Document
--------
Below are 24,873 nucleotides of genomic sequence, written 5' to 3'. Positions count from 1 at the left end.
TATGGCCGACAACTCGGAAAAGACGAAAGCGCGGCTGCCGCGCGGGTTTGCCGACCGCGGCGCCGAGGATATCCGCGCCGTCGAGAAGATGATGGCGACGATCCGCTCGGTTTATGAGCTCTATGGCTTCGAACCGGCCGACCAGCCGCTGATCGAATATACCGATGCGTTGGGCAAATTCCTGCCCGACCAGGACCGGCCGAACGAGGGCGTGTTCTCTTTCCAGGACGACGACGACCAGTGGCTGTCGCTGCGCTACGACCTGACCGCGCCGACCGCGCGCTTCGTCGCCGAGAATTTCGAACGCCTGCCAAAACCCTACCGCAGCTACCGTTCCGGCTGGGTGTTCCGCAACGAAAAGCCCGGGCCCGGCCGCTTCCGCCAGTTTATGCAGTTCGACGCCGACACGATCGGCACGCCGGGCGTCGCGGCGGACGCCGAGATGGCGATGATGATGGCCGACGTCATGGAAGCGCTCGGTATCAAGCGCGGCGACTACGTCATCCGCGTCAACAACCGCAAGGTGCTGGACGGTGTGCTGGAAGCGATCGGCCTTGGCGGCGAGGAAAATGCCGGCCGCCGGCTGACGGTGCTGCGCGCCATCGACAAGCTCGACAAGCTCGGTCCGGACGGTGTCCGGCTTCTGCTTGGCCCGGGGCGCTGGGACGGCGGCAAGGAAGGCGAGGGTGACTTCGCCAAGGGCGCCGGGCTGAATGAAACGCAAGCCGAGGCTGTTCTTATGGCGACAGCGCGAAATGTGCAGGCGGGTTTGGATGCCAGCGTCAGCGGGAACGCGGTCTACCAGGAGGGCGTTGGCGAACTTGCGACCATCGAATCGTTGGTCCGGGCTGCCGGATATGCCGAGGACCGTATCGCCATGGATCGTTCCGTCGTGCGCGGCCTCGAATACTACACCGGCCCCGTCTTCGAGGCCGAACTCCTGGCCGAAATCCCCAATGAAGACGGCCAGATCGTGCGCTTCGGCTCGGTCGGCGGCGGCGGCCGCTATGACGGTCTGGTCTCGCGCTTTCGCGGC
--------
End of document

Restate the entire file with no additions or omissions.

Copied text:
Below are 24,873 nucleotides of genomic sequence, written 5' to 3'. Positions count from 1 at the left end.
TATGGCCGACAACTCGGAAAAGACGAAAGCGCGGCTGCCGCGCGGGTTTGCCGACCGCGGCGCCGAGGATATCCGCGCCGTCGAGAAGATGATGGCGACGATCCGCTCGGTTTATGAGCTCTATGGCTTCGAACCGGCCGACCAGCCGCTGATCGAATATACCGATGCGTTGGGCAAATTCCTGCCCGACCAGGACCGGCCGAACGAGGGCGTGTTCTCTTTCCAGGACGACGACGACCAGTGGCTGTCGCTGCGCTACGACCTGACCGCGCCGACCGCGCGCTTCGTCGCCGAGAATTTCGAACGCCTGCCAAAACCCTACCGCAGCTACCGTTCCGGCTGGGTGTTCCGCAACGAAAAGCCCGGGCCCGGCCGCTTCCGCCAGTTTATGCAGTTCGACGCCGACACGATCGGCACGCCGGGCGTCGCGGCGGACGCCGAGATGGCGATGATGATGGCCGACGTCATGGAAGCGCTCGGTATCAAGCGCGGCGACTACGTCATCCGCGTCAACAACCGCAAGGTGCTGGACGGTGTGCTGGAAGCGATCGGCCTTGGCGGCGAGGAAAATGCCGGCCGCCGGCTGACGGTGCTGCGCGCCATCGACAAGCTCGACAAGCTCGGTCCGGACGGTGTCCGGCTTCTGCTTGGCCCGGGGCGCTGGGACGGCGGCAAGGAAGGCGAGGGTGACTTCGCCAAGGGCGCCGGGCTGAATGAAACGCAAGCCGAGGCTGTTCTTATGGCGACAGCGCGAAATGTGCAGGCGGGTTTGGATGCCAGCGTCAGCGGGAACGCGGTCTACCAGGAGGGCGTTGGCGAACTTGCGACCATCGAATCGTTGGTCCGGGCTGCCGGATATGCCGAGGACCGTATCGCCATGGATCGTTCCGTCGTGCGCGGCCTCGAATACTACACCGGCCCCGTCTTCGAGGCCGAACTCCTGGCCGAAATCCCCAATGAAGACGGCCAGATCGTGCGCTTCGGCTCGGTCGGCGGCGGCGGCCGCTATGACGGTCTGGTCTCGCGCTTTCGCGGC